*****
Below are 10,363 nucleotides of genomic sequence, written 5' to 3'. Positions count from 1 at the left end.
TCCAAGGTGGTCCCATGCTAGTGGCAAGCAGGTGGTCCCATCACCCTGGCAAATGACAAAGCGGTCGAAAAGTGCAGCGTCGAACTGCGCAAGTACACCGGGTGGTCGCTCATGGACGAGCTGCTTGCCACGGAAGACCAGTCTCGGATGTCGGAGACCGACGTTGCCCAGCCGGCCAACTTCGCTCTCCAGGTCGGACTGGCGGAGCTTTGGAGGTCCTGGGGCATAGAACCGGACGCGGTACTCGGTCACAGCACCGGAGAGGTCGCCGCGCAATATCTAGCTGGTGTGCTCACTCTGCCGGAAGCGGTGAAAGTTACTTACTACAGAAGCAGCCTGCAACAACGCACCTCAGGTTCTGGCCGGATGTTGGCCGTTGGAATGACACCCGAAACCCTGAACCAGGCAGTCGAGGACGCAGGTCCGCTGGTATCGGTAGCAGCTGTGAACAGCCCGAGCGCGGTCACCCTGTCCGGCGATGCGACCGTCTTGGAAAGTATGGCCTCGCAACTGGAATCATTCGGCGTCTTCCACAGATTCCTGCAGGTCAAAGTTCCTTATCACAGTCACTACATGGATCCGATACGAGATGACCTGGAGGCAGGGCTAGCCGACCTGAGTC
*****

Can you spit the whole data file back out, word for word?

Below are 10,363 nucleotides of genomic sequence, written 5' to 3'. Positions count from 1 at the left end.
TCCAAGGTGGTCCCATGCTAGTGGCAAGCAGGTGGTCCCATCACCCTGGCAAATGACAAAGCGGTCGAAAAGTGCAGCGTCGAACTGCGCAAGTACACCGGGTGGTCGCTCATGGACGAGCTGCTTGCCACGGAAGACCAGTCTCGGATGTCGGAGACCGACGTTGCCCAGCCGGCCAACTTCGCTCTCCAGGTCGGACTGGCGGAGCTTTGGAGGTCCTGGGGCATAGAACCGGACGCGGTACTCGGTCACAGCACCGGAGAGGTCGCCGCGCAATATCTAGCTGGTGTGCTCACTCTGCCGGAAGCGGTGAAAGTTACTTACTACAGAAGCAGCCTGCAACAACGCACCTCAGGTTCTGGCCGGATGTTGGCCGTTGGAATGACACCCGAAACCCTGAACCAGGCAGTCGAGGACGCAGGTCCGCTGGTATCGGTAGCAGCTGTGAACAGCCCGAGCGCGGTCACCCTGTCCGGCGATGCGACCGTCTTGGAAAGTATGGCCTCGCAACTGGAATCATTCGGCGTCTTCCACAGATTCCTGCAGGTCAAAGTTCCTTATCACAGTCACTACATGGATCCGATACGAGATGACCTGGAGGCAGGGCTAGCCGACCTGAGTC